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Diabetes and Nutrition Recommendations

Diabetes is a result of problems with the pancreatic hormone insulin. Insulin controls the amount of glucose (sugar) in the blood and the rate at which glucose is absorbed into the cells. The cells need glucose to produce energy. In people with diabetes, glucose builds up in the bloodstream instead of being taken into and used by the cells, leading to hyperglycemia (abnormally high levels of glucose in the blood).

Eventually, hyperglycemia leads to damaged blood vessels which in turn may cause eye disease, heart disease, peripheral and autonomic neuropathy (nerve damage in the limbs and internal organs), and diabetic nephropathy (kidney disease).

There are two major types of diabetes. Type 1 (or insulin-dependent diabetes mellitus [IDDM]), and type 2 (non-insulin-dependent diabetes mellitus [NIDDM]). Type 1 diabetes affects 5 to 10 percent of people with the disease and usually starts at an early age. It is an autoimmune disease in which the body’s immune system attacks and destroys the insulin-producing cells in the pancreas. Experts believe this may result from an immune response after a viral infection.

Type 2 diabetes, by far the more common form of diabetes, affects 90 to 95 percent of people with diabetes. In type 2 diabetes, the pancreas does produce insulin in small quantities, but not enough to fuel the cells. The cells may also become resistant to the effects of what little insulin there is in the bloodstream.

Many people with type 2 diabetes are completely unaware of it. This type of diabetes usually begins in later years, although, unfortunately, it is now becoming more common in young people as well. Risk factors for developing type 2 diabetes include diet, weight, race, age, lack of exercise, and heredity.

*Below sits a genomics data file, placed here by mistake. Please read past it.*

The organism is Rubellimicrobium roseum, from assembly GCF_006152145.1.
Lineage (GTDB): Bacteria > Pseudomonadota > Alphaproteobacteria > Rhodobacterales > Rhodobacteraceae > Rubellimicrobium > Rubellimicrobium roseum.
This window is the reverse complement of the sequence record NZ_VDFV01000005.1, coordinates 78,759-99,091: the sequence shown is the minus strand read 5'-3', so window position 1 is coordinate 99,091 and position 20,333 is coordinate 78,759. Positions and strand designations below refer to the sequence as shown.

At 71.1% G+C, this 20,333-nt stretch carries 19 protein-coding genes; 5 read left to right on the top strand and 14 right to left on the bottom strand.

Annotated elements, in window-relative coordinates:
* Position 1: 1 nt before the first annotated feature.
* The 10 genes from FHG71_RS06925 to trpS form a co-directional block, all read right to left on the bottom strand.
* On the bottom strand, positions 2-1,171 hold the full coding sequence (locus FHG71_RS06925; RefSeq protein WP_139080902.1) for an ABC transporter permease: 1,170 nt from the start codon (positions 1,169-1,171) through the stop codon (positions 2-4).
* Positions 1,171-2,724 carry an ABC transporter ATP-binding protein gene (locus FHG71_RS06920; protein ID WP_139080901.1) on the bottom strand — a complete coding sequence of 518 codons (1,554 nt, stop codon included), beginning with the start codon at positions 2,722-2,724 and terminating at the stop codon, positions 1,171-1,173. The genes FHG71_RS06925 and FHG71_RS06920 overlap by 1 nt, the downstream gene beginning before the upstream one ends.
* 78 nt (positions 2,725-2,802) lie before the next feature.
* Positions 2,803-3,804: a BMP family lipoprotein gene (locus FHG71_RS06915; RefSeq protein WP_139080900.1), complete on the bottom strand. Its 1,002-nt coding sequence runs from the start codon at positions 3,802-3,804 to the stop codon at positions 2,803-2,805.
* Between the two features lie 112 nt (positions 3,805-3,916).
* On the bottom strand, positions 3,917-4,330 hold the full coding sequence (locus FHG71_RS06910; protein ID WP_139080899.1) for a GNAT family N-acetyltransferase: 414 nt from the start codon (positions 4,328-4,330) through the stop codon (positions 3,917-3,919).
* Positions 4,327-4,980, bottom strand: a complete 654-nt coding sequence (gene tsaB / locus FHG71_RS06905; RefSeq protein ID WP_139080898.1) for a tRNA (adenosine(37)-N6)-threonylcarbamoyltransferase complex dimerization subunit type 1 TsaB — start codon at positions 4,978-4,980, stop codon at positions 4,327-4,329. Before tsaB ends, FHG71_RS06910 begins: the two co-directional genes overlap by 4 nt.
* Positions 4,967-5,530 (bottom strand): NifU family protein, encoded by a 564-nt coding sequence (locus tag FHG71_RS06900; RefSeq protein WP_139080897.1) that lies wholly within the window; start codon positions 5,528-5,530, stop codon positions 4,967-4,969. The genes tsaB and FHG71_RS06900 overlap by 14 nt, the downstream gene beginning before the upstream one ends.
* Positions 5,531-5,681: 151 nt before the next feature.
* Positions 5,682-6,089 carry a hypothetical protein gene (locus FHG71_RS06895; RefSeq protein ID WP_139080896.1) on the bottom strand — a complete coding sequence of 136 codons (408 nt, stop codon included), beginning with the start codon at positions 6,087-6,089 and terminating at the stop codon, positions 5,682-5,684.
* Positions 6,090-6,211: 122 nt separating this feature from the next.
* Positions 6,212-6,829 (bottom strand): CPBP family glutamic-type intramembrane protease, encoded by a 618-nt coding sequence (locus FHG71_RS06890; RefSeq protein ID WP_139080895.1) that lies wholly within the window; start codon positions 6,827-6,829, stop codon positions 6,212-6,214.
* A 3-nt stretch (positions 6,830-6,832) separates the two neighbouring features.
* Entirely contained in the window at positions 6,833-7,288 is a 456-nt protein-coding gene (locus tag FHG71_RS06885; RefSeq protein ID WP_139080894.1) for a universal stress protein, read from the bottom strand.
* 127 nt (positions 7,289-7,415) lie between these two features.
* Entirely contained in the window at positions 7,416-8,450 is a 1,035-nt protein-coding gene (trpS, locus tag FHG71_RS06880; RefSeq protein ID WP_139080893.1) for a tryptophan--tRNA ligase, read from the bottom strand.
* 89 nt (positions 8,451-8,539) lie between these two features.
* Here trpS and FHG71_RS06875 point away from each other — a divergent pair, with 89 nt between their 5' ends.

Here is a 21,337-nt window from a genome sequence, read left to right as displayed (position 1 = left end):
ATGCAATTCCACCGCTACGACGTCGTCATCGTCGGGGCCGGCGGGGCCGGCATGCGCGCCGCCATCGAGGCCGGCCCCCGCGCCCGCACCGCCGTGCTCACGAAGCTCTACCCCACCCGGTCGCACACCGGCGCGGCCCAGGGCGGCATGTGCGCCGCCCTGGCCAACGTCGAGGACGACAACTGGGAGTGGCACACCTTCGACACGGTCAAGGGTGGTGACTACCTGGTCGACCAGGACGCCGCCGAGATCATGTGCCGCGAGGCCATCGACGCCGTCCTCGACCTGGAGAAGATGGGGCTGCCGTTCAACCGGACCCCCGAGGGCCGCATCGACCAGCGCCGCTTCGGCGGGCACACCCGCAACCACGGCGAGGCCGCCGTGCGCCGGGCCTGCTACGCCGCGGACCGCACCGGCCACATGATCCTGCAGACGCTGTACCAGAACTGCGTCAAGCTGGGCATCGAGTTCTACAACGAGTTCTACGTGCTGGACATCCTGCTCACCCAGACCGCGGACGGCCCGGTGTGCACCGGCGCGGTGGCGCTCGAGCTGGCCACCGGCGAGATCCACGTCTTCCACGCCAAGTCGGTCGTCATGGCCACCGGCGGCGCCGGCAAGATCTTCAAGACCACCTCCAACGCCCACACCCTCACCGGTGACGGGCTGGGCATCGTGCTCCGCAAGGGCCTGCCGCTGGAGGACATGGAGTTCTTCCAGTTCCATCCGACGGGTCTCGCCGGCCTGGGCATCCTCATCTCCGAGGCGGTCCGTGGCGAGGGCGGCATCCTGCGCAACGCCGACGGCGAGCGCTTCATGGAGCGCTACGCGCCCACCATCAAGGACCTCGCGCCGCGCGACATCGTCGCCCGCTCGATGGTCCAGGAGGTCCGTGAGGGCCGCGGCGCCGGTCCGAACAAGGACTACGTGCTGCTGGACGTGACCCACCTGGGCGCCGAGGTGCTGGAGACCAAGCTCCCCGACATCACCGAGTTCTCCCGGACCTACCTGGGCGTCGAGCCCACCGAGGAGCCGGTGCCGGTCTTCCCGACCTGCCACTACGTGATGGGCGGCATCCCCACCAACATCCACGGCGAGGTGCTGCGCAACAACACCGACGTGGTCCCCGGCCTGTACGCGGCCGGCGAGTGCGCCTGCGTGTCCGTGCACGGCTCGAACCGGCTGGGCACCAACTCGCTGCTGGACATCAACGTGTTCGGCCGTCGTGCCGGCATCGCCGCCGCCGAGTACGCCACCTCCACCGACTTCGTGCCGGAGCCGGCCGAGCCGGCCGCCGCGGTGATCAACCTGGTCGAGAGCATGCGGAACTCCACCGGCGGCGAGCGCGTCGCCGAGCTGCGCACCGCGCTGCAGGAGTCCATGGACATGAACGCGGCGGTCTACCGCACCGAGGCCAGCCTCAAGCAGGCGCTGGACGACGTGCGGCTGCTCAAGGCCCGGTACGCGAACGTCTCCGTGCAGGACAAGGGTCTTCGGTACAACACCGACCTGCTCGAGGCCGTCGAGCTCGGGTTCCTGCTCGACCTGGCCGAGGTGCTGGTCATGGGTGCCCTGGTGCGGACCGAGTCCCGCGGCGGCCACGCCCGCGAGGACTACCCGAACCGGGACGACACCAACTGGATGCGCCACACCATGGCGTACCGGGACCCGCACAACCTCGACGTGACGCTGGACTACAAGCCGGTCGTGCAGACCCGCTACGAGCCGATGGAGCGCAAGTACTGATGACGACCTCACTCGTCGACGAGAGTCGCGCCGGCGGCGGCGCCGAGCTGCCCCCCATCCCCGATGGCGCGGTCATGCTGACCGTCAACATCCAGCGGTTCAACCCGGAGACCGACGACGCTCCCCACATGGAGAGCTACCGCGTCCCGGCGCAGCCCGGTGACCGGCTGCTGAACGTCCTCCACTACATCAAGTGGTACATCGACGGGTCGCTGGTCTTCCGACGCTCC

People with diabetes are subject to episodes of both high and low blood sugar. The symptoms of hyperglycemia (too much glucose in the blood) often include fatigue, a constant need to urinate, extreme thirst, constantly feeling hungry, loss of weight, and problems with eyesight. Episodes of hypoglycemia (less than normal amounts of glucose in the blood), which strike suddenly, can be caused by a missed meal, too much exercise, or a reaction to too much insulin. The initial signs of hypoglycemia are hunger, dizziness, sweating, confusion, palpitations, and numbness or tingling of the lips.


According to figures published by the American Diabetes Association (ADA), 15.7 million people in America have diabetes. This disease is the sixth leading cause of death in the United States, and is the primary cause of blindness in people between the ages of twenty and seventy.

Hypothyroidism may be a leading cause of diabetes. Well-know researcher and author Stephen Langer, M.D., has notices that neuropathies (kidney diseases), together with other diabetic complications, disappear when thyroid hormone is administered. Many complications of diabetes and hypothyroidism are a result of clogged arteries, which prevent the blood from delivering nutrients and oxygen to the body and from carrying off waste and debris. (See Arteriosclerosis).

Glycosylation—the binding of glucose and other sugars onto proteins in the blood, never cells, and lenses of the eyes—may be responsible for many of the long-term effects of diabetes. Researchers at the University of Surrey’s School of Biological Sciences and London’s Whittington Hospital have shown that vitamin C may inhibit this destructive process. They say that if glycosylation is part of the normal aging process, taking vitamin C supplements may slow it.